Saturday, April 25, 2015

The Stranger by Harlan Coben

I read a lot of thrillers. I have read a lot of thrillers. I intend to continue reading thrillers. But I am pretty sure that Harlan Coben's newest, The Stranger, is going to end up being one of the best. The book has 56 chapters, and by Chapter 55 I still was not totally sure of what happened or who was to blame. Now that is some excellent story-telling!

The premise is somewhat familiar - husband finds out that wife has been keeping a secret from him for quite some time. Husband confronts wife. Wife gets upset and asks for "time" and takes off. Husband does not worry too much until wife is gone a little too long and cannot be reached. Husband gets nervous and starts looking for wife. Husband discovers bad guys are involved. Real bad guys. Cops may or may not be in on it. Innocent husband now perfect suspect.

Heard it before, correct?

But when Harlan Coben is doing the writing, it is all just a little different. And way better.

Good luck figuring it out ahead of time.


Read alike author: Linwood Barclay

Monday, April 20, 2015

The Family Fang by Kevin Wilson

The four members of the Fang family are far from your typical all-American family. Annie, the older of the two Fang children, is an actress who has been in a successful superhero movie. However, at the start of things in The Family Fang she finds herself in a mess. Her on-set protest about a topless scene she is supposed to do in a movie called Sisters, Lovers results in an internet scandal and in her losing her part in the next installment of the superhero movie franchise. Buster, her brother, has published two unpopular novels and is now writing an article for a men’s magazine on a group of Iraq War vets who have made shooting potatoes out of guns and cannons their post-war hobby.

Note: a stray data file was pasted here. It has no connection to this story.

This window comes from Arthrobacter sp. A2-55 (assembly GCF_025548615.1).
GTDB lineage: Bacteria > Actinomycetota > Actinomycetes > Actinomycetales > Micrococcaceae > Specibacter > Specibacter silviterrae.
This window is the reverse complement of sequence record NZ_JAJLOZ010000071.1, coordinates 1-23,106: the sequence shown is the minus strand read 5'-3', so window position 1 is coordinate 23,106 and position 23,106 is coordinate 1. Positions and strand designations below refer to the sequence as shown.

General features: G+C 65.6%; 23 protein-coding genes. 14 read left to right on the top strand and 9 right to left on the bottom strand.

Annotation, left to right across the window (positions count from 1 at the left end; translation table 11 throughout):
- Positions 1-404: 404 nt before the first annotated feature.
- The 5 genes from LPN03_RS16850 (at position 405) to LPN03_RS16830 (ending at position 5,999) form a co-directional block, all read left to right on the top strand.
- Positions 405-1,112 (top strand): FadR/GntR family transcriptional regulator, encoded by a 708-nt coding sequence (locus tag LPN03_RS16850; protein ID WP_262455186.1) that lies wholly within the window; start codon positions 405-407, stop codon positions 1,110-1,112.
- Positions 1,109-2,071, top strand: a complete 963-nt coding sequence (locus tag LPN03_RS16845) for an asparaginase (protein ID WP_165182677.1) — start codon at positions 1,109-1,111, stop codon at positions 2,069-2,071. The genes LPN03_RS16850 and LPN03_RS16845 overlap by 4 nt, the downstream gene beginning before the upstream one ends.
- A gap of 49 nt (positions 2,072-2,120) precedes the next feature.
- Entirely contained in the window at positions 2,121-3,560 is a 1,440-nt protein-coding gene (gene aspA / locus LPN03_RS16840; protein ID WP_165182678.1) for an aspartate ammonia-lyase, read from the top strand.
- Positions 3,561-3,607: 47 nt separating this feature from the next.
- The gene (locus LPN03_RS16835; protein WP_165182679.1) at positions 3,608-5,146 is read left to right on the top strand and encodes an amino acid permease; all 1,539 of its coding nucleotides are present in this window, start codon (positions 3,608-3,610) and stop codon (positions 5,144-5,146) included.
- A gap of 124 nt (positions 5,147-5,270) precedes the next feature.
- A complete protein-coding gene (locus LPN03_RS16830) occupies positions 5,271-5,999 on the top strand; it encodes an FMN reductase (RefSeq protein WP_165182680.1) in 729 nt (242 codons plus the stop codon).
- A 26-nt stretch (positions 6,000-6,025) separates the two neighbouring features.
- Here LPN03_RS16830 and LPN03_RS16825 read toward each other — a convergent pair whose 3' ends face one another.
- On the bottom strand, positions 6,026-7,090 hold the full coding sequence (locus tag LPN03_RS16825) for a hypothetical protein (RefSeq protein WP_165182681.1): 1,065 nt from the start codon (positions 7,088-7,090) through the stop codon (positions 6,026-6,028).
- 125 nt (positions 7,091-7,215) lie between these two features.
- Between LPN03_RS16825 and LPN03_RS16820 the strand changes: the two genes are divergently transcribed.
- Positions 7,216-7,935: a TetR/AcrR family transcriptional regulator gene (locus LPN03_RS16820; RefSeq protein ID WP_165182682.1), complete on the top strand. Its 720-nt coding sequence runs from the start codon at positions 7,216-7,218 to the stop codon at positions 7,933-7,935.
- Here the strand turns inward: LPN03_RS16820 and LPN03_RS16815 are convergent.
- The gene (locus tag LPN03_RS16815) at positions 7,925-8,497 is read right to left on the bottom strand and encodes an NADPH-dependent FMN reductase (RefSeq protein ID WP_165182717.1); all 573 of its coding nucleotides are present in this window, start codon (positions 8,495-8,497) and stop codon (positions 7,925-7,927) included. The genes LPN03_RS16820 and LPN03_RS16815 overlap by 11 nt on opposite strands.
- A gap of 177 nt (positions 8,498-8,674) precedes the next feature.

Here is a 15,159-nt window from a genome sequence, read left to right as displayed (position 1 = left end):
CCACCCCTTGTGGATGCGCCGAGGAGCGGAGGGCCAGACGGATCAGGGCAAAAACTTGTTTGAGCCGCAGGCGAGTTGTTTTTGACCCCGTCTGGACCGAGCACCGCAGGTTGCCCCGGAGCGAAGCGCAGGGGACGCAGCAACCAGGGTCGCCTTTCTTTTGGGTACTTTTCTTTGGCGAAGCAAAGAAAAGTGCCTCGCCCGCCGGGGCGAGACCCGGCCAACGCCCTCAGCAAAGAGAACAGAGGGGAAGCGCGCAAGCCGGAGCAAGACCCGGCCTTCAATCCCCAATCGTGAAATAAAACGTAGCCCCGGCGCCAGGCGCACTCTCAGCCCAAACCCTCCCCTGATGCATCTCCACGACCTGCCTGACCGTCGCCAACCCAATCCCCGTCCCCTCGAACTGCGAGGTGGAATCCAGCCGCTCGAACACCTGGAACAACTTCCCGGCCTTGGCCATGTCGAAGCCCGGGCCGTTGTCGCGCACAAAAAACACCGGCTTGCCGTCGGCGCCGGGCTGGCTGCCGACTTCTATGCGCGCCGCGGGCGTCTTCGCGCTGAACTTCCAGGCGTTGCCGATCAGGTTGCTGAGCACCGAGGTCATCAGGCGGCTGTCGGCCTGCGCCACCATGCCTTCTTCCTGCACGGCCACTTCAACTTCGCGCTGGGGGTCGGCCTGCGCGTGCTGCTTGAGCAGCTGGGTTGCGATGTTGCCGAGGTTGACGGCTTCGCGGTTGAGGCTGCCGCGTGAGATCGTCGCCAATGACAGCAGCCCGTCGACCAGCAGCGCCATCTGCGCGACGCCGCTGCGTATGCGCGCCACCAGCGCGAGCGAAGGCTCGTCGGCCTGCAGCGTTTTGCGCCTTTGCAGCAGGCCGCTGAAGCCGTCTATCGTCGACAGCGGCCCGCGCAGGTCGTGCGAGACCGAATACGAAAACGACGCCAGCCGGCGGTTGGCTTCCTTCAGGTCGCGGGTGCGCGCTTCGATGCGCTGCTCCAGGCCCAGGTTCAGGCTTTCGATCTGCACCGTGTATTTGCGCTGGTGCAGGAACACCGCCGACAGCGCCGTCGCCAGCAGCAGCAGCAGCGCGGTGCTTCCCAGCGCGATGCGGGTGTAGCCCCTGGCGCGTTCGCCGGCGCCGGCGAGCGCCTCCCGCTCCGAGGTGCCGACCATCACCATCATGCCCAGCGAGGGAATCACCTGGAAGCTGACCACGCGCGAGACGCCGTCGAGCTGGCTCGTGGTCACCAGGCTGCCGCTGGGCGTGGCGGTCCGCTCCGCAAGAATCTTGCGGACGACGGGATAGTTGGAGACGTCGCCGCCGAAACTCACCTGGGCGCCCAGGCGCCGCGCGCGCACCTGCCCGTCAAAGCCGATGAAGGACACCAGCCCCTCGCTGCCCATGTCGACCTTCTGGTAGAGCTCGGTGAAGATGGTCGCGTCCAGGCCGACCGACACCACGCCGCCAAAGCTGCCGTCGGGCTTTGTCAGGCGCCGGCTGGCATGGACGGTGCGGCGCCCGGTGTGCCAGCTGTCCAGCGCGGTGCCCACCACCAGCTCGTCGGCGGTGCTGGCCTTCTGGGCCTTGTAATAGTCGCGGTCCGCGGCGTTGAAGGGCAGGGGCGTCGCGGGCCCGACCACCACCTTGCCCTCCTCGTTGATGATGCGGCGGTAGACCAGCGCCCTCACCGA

But Buster and Annie’s lives are normal compared to the pursuits of their parents, Caleb and Camille. Or to put it more accurately, Buster and Annie’s lives are normal compared to the strange childhoods they spent performing in their parents’ performance art pieces. These pieces fell somewhere between experimental art and Candid Camera segments. One piece required Buster to pretend like he had lost his parents at the mall and then insist that a random customer at a department store is his mother. Another had Buster and Annie playing intentionally horrible music on the street with a “note that read: Our Dog Needs an Operation. Please Help Us Save Him.” While they played, their parents snuck into the gathering crowd and started heckling Buster and Annie, inciting the crowd until a riot nearly broke out. Most of The Family Fang alternates between chapters about the family’s past art pieces and ones that follow what is presently going on with the Fangs. This could make for a potentially sluggish read but author Kevin Wilson doesn’t allow this to happen. When the flashbacks are most successful they parallel issues Annie and Buster are currently dealing with.